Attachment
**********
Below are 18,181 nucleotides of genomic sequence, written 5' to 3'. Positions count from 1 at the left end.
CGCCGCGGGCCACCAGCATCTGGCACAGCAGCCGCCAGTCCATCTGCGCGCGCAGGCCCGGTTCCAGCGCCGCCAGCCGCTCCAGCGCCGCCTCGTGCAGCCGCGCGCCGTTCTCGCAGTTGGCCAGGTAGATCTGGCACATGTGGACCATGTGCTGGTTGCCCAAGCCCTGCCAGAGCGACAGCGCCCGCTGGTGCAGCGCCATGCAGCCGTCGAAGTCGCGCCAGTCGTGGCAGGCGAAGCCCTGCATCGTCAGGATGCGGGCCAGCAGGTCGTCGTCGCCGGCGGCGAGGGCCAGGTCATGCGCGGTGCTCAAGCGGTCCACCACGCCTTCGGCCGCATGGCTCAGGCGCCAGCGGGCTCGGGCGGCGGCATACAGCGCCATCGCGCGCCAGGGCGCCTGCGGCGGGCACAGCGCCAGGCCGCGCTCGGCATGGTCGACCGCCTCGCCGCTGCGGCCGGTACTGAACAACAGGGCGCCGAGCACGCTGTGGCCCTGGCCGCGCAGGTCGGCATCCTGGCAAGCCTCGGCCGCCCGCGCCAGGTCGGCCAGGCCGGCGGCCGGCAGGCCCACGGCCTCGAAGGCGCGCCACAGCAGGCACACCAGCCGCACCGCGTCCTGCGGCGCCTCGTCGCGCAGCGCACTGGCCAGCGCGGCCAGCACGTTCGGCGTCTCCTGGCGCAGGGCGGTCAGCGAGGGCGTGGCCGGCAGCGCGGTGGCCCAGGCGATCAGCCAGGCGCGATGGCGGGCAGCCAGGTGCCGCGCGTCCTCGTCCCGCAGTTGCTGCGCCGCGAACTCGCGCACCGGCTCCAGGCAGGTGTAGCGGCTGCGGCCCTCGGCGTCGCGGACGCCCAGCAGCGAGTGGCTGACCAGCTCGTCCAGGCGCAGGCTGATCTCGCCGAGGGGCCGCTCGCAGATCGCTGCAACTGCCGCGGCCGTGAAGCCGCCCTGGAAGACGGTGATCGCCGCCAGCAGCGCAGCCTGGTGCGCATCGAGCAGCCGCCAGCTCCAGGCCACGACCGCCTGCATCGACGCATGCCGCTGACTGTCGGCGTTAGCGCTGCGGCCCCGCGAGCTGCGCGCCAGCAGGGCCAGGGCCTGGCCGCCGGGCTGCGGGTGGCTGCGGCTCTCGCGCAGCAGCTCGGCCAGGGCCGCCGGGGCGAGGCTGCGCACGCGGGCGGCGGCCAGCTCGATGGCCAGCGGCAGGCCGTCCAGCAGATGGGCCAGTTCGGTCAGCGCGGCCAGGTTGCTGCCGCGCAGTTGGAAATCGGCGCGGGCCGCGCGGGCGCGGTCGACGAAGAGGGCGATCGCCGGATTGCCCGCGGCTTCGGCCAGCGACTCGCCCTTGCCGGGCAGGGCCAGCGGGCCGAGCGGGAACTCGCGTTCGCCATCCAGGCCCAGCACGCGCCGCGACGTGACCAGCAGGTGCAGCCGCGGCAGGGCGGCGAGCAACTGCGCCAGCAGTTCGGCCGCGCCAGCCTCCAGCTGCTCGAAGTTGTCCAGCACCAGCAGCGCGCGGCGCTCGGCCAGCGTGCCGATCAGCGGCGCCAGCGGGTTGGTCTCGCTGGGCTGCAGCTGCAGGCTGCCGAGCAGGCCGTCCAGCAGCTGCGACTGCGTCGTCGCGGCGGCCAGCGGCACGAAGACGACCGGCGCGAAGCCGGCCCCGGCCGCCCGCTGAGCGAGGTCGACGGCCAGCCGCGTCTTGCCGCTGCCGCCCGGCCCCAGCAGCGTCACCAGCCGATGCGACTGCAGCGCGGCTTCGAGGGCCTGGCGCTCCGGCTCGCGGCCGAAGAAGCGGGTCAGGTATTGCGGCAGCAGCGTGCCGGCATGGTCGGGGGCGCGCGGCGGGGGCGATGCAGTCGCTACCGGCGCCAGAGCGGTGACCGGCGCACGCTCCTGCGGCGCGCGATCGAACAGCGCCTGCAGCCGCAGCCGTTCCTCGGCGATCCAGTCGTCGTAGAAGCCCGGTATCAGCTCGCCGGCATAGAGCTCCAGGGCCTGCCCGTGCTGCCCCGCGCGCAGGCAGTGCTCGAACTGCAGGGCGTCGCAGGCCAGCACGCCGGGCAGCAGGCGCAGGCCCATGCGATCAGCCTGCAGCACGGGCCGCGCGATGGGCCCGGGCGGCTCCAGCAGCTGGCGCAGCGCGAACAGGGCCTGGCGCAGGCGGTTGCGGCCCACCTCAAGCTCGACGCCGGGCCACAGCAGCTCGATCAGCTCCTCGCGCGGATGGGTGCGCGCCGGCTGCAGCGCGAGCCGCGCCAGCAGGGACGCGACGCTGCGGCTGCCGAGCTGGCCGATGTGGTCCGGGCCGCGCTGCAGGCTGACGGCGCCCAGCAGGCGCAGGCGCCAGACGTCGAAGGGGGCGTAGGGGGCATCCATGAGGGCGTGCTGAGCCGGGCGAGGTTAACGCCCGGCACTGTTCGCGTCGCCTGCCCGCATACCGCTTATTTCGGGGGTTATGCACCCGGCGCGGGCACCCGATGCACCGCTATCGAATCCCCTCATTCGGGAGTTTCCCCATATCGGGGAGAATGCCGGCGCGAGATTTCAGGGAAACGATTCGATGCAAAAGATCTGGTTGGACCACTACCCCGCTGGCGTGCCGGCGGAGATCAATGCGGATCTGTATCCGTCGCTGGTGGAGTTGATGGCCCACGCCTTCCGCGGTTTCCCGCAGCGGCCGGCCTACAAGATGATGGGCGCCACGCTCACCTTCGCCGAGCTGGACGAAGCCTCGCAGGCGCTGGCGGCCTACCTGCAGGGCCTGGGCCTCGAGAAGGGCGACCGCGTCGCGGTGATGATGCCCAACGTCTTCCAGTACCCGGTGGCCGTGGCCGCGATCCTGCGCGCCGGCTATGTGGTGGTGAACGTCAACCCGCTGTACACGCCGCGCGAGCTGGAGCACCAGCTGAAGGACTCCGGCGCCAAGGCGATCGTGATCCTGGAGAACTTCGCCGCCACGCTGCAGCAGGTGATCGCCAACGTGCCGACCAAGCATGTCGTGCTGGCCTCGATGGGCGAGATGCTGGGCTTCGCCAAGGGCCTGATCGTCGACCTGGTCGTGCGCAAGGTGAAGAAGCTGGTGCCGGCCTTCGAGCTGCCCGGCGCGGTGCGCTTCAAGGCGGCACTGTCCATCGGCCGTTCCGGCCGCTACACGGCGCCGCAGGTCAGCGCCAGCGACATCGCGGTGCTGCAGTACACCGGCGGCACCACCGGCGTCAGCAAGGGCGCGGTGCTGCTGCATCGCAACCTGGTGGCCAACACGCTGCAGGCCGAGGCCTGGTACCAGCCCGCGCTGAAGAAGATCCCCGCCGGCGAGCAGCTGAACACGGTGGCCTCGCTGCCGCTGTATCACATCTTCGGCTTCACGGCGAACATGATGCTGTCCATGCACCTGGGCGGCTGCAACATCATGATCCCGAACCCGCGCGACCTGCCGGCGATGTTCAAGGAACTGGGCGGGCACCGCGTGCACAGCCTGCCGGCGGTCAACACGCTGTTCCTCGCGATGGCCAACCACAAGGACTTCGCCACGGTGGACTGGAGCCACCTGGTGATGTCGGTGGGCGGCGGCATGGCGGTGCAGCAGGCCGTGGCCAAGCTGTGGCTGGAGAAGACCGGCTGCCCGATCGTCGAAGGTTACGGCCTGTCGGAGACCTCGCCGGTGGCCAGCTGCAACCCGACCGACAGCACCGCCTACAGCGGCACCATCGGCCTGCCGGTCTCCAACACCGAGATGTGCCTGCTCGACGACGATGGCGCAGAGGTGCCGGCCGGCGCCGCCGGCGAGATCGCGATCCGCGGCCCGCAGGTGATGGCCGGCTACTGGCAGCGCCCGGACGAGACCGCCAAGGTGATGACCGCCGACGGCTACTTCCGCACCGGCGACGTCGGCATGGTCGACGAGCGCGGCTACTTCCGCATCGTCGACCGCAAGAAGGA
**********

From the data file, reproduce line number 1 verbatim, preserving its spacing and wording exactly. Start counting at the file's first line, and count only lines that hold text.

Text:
Below are 18,181 nucleotides of genomic sequence, written 5' to 3'. Positions count from 1 at the left end.